The first doubts about the accuracy of Cunnington's opinions surfaced among women dress historians in 1949, when Doris Langley Moore wrote that she "had the strongest doubt that fashion . . . is motivated by sex appeal" (p. 21). Nonetheless, C. W. Cunnington's reputation as a leading dress historian and theorist remained in place for a further thirty-seven years. In 1986, however, his work was subjected to a feminist reconsideration led by Jane Tozer, a curator at the Platt Hall, Manchester, Museum of Costume. While acknowledging the value of the Cunningtons' famous handbooks for their details of style chronology, etiquette, and specific nomenclature, Tozer specifically targeted Cunnington's "dated sexism," denouncing it as a "simplistic and now outdated appraisal of the origins of human sexuality." She also questioned Cunnington's anecdotal approach as well as "his notorious vagueness" in naming sources in his books (pp. 11-12). Cunnington's reputation was undoubtedly damaged.
Phillis Cunnington built on this critique, and later developed a more academic approach to dress history. She produced five meticulously researched specialist studies after her husband's death: English Costume for Sports and Outdoor Recreation (1969); Occupational Costume in England (1967); Costume for Births, Marriages and Deaths (1972); Costume of Household Servants (1974); and Charity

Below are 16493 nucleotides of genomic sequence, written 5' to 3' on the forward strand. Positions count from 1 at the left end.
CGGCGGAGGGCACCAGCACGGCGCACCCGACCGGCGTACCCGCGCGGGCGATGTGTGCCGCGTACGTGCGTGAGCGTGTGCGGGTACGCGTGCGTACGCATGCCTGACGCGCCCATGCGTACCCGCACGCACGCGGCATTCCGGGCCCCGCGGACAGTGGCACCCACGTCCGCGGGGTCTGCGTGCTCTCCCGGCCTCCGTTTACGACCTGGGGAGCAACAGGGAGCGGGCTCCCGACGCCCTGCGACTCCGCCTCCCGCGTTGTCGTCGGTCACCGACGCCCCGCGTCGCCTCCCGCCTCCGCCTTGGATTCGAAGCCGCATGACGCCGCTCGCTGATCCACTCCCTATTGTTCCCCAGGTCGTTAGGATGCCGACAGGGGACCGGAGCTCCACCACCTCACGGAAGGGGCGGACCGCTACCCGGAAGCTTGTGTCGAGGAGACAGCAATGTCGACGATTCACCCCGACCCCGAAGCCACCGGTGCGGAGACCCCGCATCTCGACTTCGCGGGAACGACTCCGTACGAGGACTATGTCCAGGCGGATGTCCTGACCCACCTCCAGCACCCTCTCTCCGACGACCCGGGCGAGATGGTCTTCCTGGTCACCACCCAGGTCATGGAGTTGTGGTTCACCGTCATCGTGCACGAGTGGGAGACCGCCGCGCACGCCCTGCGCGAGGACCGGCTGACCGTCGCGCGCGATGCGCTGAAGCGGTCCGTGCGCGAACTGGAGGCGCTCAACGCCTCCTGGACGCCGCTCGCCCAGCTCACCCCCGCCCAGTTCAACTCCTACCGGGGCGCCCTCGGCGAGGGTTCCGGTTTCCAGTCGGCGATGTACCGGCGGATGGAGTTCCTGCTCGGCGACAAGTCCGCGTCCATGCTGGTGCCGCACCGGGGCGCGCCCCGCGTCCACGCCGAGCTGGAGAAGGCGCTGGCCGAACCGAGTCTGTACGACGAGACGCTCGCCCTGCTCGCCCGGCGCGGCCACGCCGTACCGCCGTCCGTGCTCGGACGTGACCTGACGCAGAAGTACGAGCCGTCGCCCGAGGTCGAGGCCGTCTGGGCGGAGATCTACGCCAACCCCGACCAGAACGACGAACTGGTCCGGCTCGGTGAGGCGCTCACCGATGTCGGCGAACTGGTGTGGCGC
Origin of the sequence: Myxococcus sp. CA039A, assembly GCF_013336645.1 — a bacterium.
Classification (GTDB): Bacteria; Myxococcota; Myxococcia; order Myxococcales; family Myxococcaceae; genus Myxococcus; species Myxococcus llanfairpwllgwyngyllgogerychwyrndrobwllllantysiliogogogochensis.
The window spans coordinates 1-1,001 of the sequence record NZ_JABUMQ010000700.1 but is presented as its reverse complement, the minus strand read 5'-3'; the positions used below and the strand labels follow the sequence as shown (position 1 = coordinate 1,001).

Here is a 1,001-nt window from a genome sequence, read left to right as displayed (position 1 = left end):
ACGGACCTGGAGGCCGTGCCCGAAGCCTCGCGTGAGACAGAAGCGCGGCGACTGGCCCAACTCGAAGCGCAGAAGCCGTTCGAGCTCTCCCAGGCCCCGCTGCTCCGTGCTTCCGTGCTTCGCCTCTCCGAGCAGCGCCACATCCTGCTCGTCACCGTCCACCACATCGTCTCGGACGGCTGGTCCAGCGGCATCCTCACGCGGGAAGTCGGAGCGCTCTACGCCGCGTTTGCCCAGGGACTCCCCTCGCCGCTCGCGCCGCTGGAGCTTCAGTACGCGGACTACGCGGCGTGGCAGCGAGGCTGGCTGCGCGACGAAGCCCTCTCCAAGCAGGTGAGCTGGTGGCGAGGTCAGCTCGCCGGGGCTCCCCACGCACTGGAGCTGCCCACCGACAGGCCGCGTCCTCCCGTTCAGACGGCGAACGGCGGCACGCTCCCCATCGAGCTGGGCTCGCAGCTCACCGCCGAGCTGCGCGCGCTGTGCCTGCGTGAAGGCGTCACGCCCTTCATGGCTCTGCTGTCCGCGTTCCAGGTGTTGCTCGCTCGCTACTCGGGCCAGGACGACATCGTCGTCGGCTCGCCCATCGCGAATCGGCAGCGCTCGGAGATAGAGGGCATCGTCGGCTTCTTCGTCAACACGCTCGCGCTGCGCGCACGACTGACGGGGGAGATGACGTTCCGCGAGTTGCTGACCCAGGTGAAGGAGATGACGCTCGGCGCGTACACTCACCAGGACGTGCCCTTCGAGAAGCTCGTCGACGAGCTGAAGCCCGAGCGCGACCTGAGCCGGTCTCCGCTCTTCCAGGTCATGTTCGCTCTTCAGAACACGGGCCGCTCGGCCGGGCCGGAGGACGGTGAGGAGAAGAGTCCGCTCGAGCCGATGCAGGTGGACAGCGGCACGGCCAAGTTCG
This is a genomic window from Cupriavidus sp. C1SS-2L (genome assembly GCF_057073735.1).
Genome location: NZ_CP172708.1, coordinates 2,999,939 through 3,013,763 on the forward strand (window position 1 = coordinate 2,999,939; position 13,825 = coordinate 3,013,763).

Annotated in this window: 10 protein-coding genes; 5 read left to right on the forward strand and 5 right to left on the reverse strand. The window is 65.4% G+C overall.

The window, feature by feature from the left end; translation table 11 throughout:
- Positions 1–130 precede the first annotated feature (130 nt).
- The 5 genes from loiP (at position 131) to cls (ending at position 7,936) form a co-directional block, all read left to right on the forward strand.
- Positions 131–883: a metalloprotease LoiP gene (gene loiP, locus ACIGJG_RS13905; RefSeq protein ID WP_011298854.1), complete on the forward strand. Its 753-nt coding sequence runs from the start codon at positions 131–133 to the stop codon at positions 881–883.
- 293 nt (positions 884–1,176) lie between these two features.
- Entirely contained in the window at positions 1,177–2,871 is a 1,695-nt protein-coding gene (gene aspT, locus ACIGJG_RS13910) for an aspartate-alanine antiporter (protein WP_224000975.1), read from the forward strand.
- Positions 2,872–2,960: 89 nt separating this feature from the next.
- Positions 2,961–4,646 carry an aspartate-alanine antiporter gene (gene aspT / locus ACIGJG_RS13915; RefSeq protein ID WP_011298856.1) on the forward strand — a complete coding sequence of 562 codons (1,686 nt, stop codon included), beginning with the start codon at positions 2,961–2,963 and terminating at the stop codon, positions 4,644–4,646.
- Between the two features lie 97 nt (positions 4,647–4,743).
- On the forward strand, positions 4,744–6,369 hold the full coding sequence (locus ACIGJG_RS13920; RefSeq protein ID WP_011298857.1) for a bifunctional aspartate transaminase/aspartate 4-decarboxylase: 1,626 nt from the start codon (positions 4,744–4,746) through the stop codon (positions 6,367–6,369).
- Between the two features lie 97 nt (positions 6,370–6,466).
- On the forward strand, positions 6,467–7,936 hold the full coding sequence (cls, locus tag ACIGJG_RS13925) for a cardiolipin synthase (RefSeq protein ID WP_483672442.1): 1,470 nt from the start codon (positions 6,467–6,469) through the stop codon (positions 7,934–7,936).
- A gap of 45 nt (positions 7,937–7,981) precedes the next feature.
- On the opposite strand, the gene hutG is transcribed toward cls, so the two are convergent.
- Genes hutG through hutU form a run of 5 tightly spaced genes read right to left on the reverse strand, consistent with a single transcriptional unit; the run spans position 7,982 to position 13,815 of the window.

Costumes of Children, Scholars, Almsfolk, Pensioners, published posthumously in 1978.
In addition to their published books, the Cunning-tons made a major contribution to the study of fashion history through amassing their dress collection. Put together at a time when almost no one was collecting old garments, let alone late nineteenth- and early twentieth-century middle-class clothing, the Cunningtons' collection has since become one of the most renowned in Britain. They sold it to Manchester City Council in 1947 to form the basis of the Museum of Costume at Platt Hall. The museum's first curator was Anne Buck.
The Cunningtons were medical practitioners. They were not professional museum curators and undertook all their research unpaid if not unrewarded. They were interested in finding examples of "ordinary" people's dress to use as general representations of garment types, which C.W Cunnington then related to his typology of feminine attitudes. He had no interest in the owners of individual garments and felt no need to record their names or to provenance sources. Thus much of this information was lost or never recorded. It was left to Anne Buck and to later generations of curators to put this remarkable collection into order.
While C. W. Cunnington's more theoretical comments have not withstood the passage of time, the handbooks he co-authored with his wife as well as Phillis Cunnington's own work still offer a carefully compiled and useful introduction to the history of English costume. Publishing and collecting through the 1930s to the 1970s, at a time when fashion history still had no academic status and very little standing in museums, the Cunningtons educated the next generation of dress historians and curators who professionalized the field.
See also Clothing, Costume, and Dress; Europe and America: History of Dress (400-1900 C.E.); Fashion, Theories of; Fashion Museums and Collections; Flügel, J. C.